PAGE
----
Event Title

Habitat Selection of Spotted Sandpipers (Actitis macularius) and Killdeer (Charadrius vociferus) on the Elwha River

Co-Author(s)

Baxter, Jennifer

Research Mentor(s)

McLaughlin, John

Description

We studied the responses of spotted sandpipers (Actitis macularius) and killdeer (Charadrius vociferus) to restoration associated with dam removals on the Elwha River, Washington. As many dams approach the end of their useful lives, the need to understand responses and implications of shorebirds and other wildlife returning post dam removal sites is becoming increasingly important. Sandpipers are among the first wildlife to return to restoration sites exposed when reservoirs are drained, while killdeer are a species in the Elwha known to assist in the dispersal of disseminules and gastropods. Specifically, we investigated spotted sandpiper and killdeer distributions and habitat selection relative to the availability of five kinds of substrates. We tested the hypothesis that shorebird habitat selection is determined by substrate texture, with greater use of cobbles and gravel than silt, sand, and vegetated areas. We recorded spotted sandpipers and killdeer locations and associated substrates in open areas along the larger of the former Elwha reservoirs and a matched valley upriver from direct dam effects. We determined substrate extent and distributions using a systematic sampling grid anchored by a random starting point. We used logistic regression models to calculate substrate resource selection functions. Our results reveal a reciprocal relationship of spotted sandpiper and killdeer in Elwha restoration. Shorebirds have benefited from extensive open habitats created by dam removal, and they may enhance restoration by distributing organic matter and nutrients to substrates lacking those materials.

Document Type

Event

Start Date

15-5-2019 9:00 AM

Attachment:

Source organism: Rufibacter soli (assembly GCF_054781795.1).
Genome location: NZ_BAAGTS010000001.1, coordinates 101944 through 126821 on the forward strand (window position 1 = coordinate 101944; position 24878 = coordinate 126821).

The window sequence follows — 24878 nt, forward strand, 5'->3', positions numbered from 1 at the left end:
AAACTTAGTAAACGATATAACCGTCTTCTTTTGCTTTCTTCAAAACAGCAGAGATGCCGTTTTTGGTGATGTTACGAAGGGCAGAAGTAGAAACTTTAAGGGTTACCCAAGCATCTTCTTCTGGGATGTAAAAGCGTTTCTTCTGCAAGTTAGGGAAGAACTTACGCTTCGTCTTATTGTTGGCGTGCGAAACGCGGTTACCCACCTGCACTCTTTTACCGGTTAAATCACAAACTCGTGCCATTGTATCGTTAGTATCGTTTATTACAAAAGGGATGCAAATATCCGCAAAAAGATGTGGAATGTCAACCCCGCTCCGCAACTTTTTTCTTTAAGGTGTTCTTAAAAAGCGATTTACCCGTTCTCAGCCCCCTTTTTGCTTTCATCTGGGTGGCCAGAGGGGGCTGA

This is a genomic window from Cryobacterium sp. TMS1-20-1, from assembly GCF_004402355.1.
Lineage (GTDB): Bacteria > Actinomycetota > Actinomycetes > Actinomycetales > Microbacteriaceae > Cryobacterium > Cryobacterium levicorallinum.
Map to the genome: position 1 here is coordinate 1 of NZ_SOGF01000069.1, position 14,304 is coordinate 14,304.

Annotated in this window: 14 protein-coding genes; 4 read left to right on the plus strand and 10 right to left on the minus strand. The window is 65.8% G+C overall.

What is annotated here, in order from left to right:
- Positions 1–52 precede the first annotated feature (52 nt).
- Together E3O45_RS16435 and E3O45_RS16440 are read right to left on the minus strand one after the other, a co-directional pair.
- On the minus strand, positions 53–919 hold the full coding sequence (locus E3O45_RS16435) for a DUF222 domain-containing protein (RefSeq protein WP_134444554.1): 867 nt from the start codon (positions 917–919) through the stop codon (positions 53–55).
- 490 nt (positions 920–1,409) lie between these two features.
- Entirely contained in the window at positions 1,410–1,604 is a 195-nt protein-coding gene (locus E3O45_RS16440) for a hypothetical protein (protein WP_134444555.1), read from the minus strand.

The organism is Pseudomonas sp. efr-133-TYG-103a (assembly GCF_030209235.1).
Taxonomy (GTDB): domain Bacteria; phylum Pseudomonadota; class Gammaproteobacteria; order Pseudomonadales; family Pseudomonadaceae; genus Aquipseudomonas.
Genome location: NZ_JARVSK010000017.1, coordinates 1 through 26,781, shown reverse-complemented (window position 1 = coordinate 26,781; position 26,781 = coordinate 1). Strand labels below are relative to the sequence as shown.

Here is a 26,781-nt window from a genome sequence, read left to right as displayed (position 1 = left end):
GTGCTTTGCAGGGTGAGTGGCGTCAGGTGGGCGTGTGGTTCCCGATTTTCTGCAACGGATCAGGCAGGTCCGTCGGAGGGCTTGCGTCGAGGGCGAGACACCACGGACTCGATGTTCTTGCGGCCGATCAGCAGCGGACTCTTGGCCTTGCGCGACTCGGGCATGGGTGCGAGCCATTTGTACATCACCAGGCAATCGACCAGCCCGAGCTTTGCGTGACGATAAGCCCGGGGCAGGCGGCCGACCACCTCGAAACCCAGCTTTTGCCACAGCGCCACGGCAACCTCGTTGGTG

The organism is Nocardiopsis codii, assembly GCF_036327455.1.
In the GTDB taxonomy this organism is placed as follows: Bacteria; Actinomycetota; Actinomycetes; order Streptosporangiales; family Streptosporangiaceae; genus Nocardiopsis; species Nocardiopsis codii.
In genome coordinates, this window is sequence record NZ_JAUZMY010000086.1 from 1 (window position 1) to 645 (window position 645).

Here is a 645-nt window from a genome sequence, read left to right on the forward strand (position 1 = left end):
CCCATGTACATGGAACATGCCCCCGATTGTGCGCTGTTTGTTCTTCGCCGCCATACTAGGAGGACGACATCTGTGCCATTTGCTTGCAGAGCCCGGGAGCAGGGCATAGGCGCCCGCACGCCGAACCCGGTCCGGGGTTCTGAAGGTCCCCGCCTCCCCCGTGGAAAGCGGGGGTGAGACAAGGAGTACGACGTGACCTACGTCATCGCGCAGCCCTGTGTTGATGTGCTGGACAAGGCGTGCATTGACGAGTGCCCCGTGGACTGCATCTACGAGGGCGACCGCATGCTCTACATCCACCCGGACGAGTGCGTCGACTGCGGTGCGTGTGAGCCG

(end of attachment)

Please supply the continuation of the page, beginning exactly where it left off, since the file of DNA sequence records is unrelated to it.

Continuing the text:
End Date

15-5-2019 5:00 PM

Location

Carver Gym (Bellingham, Wash.)

Department

Environmental Science

Genre/Form

student projects, posters

Subjects – Topical (LCSH)

Sandpipers--Habitat--Washington (State)--Elwha River; Killdeer--Habitat--Washington (State)--Elwha River; Esuarine restoration--Washington (State)--Elwha River; Dam retirement-- Environmental aspects--Washington (State)--Elwha River

Geographic Coverage

Elwha River (Wash.)

Type

Image

Rights

Copying of this document in whole or in part is allowable only for scholarly purposes. It is understood, however, that any copying or publication of this document for commercial purposes, or for financial gain, shall not be allowed without the author’s written permission.

Language

English

Format

application/pdf

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May 15th, 9:00 AM May 15th, 5:00 PM

Habitat Selection of Spotted Sandpipers (Actitis macularius) and Killdeer (Charadrius vociferus) on the Elwha River

Carver Gym (Bellingham, Wash.)

We studied the responses of spotted sandpipers (Actitis macularius) and killdeer (Charadrius vociferus) to restoration associated with dam removals on the Elwha River, Washington. As many dams approach the end of their useful lives, the need to understand responses and implications of shorebirds and other wildlife returning post dam removal sites is becoming increasingly important. Sandpipers are among the first wildlife to return to restoration sites exposed when reservoirs are drained, while killdeer are a species in the Elwha known to assist in the dispersal of disseminules and gastropods. Specifically, we investigated spotted sandpiper and killdeer distributions and habitat selection relative to the availability of five kinds of substrates. We tested the hypothesis that shorebird habitat selection is determined by substrate texture, with greater use of cobbles and gravel than silt, sand, and vegetated areas. We recorded spotted sandpipers and killdeer locations and associated substrates in open areas along the larger of the former Elwha reservoirs and a matched valley upriver from direct dam effects. We determined substrate extent and distributions using a systematic sampling grid anchored by a random starting point. We used logistic regression models to calculate substrate resource selection functions. Our results reveal a reciprocal relationship of spotted sandpiper and killdeer in Elwha restoration. Shorebirds have benefited from extensive open habitats created by dam removal, and they may enhance restoration by distributing organic matter and nutrients to substrates lacking those materials.